Main content

How ZoomInfo is automating trust management

George Lawton Profile picture for user George Lawton May 8, 2024
Summary:
Simon McDougall, Chief Compliance Officer at ZoomInfo, explains how the firm uses Vanta's trust management tools to streamline security, compliance, risk management, and sales processes.

man-with-trust-card

Building trust across a large enterprise can involve juggling a lot of information across different workflows and processes. Compliance teams need to vet information controls. Security teams need to distill information from many systems. HR teams want to ensure that everyone is following best practices and local regulations. Risk management teams need to balance the costs and benefits of various risk controls. Customers need to vet vendors’ IT controls before entrusting their data to a third party.

Now, ZoomInfo is leveraging a consolidated suite of trust management tools from Vanta to help automate many of these processes. Simon McDougall, ZoomInfo's Chief Compliance Officer, says previously, the firm relied on a collection of manually curated spreadsheets and email threads to connect the dots across teams. Fielding requests from new and existing customers was a slow, manual process that required capturing lots of screenshots and haphazardly organized data.

McDougall says:

We were basically just dealing with questions as they came in and providing the same kind of documents again and again as a team. So, for us, the value of Vanta is reducing the sales cycle. A lot of it is self-serve, so customers can go in there and just get the basic stuff they need. And for a lot of customers, that's all they want. And with other customers, they might want to have more in-depth material.

Once these customers have completed an NDA in Salesforce, they can better understand ZoomInfo’s process. Previously, this was an elaborate process that involved a series of emails. Sometimes, a salesperson would send outdated information to customers they found in an old email thread. Vanta’s tools help enforce version control to ensure everyone relies on the most recent updates.

Streamlining risk management

ZoomInfo launched a major effort to assess all their major risks across the organization about a year ago. This spanned economic, security, operational, physical infrastructure, HR, and reputational risks. It started doing this in a spreadsheet but shifted to new Vanta tools to help automate the process of tracking and managing inherent and residual risks in a central risk register. The inherent risks consider the likelihood and potential costs relating to issues like GDPR, security breaches or earthquakes. The residual risk assesses the cost of potential controls and how much these reduce the likelihood or impact of a given scenario.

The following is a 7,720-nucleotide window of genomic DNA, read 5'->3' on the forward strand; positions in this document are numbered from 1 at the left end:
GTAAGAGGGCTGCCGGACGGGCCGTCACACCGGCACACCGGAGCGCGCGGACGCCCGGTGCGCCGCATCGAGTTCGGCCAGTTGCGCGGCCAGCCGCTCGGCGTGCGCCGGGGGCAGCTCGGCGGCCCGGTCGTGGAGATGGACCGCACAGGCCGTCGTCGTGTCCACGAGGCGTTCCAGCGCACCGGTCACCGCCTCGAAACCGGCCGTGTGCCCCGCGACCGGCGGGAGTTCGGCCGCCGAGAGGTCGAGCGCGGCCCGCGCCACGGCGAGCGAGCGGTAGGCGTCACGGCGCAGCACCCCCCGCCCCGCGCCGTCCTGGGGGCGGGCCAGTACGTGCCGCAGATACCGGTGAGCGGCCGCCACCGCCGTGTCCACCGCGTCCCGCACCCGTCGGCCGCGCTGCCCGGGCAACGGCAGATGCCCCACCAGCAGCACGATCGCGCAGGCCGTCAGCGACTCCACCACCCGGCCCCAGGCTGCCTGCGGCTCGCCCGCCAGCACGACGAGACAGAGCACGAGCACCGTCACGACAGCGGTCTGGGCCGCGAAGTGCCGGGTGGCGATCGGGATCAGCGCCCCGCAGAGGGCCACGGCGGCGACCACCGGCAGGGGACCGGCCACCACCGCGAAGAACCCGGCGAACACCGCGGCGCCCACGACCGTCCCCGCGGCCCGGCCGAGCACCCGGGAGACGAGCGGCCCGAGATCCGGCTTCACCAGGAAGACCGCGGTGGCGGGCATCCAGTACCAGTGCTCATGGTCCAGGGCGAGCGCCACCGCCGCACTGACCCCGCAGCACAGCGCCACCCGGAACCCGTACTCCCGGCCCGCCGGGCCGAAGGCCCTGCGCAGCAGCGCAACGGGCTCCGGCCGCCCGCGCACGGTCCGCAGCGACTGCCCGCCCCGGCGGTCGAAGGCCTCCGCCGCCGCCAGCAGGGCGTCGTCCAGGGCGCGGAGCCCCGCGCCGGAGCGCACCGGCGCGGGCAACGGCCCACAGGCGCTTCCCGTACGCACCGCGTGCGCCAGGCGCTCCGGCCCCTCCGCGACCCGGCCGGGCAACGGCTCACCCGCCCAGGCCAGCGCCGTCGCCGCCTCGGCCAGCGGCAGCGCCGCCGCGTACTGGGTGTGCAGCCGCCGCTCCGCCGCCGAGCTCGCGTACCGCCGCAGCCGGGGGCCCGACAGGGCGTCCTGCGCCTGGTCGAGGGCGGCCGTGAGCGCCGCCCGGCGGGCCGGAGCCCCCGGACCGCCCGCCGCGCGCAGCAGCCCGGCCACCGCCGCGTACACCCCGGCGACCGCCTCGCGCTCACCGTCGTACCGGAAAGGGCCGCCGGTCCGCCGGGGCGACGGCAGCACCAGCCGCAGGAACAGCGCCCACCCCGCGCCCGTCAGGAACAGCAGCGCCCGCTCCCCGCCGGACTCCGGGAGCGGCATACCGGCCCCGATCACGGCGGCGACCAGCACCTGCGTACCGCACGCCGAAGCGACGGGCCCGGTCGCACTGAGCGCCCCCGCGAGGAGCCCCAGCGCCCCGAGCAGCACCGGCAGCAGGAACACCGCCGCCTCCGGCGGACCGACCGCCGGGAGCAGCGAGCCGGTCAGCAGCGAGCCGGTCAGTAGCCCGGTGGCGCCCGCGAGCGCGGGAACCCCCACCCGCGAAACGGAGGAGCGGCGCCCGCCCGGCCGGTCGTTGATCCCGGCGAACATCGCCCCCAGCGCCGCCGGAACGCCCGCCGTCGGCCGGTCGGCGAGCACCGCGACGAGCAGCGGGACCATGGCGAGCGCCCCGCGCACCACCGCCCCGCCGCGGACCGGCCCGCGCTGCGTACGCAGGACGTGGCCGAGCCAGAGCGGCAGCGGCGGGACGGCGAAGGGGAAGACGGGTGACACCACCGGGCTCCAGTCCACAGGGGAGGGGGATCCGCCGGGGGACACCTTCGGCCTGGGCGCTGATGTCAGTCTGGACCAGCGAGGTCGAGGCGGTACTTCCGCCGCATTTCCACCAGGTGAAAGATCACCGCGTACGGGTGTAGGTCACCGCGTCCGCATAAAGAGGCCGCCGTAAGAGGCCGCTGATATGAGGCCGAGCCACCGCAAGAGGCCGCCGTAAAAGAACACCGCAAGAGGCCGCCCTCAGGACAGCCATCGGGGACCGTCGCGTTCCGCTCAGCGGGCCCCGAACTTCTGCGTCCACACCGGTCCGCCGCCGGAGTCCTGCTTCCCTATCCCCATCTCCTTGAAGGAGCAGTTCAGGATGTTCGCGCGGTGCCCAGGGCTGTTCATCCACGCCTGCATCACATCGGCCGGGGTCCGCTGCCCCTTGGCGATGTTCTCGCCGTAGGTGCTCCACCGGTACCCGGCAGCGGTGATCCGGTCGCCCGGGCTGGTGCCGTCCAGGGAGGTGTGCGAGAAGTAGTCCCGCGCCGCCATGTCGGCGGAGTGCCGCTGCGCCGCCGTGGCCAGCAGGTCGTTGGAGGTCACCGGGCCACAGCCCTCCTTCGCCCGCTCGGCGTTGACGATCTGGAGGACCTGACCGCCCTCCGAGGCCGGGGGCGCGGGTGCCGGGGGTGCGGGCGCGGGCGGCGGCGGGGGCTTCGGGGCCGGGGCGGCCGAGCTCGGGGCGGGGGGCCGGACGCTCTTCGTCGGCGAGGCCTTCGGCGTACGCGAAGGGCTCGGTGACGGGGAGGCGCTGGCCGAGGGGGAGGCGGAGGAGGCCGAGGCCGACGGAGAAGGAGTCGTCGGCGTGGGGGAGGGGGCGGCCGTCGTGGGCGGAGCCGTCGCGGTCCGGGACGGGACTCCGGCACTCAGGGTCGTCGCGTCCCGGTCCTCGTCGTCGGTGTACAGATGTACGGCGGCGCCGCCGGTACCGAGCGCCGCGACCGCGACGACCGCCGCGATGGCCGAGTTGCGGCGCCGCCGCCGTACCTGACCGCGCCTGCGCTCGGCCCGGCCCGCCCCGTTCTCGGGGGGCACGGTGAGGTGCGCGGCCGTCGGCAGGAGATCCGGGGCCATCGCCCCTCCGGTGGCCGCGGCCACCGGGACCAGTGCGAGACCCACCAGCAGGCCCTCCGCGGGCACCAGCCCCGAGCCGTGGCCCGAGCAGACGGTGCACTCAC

McDougall explains:

So you might have controls across risk. The inherent risk is just the thought process before the control. So firstly, we go and see what might happen because we do business. If we were manufacturing radioactive measuring things for the medical industry, we would have risks around handling radioactive material. You put that in, you say, ‘What is the likelihood, and what is the impact of interest.’ For example, the likelihood that we will be affected by an earthquake might be higher on the West Coast or elsewhere. Then, you overlay the control. So, do we have disaster recovery in place to manage that risk? And so you can basically say to the board, ‘Here's the biggest thing we have to manage, and here are the controls we have that pull these things down to a point where we're happy.’

AI risk management is immature

Traditional information security compliance is mature, and most large enterprises ask similar questions. In an ideal world, it'd be the same questionnaire for every company. There have been some efforts to standardize questions, but some companies want to have extra little bits that don’t quite fit into a framework. Here, the Vanta tools can help pull out and formulate appropriate responses from a centralized and versioned knowledge base.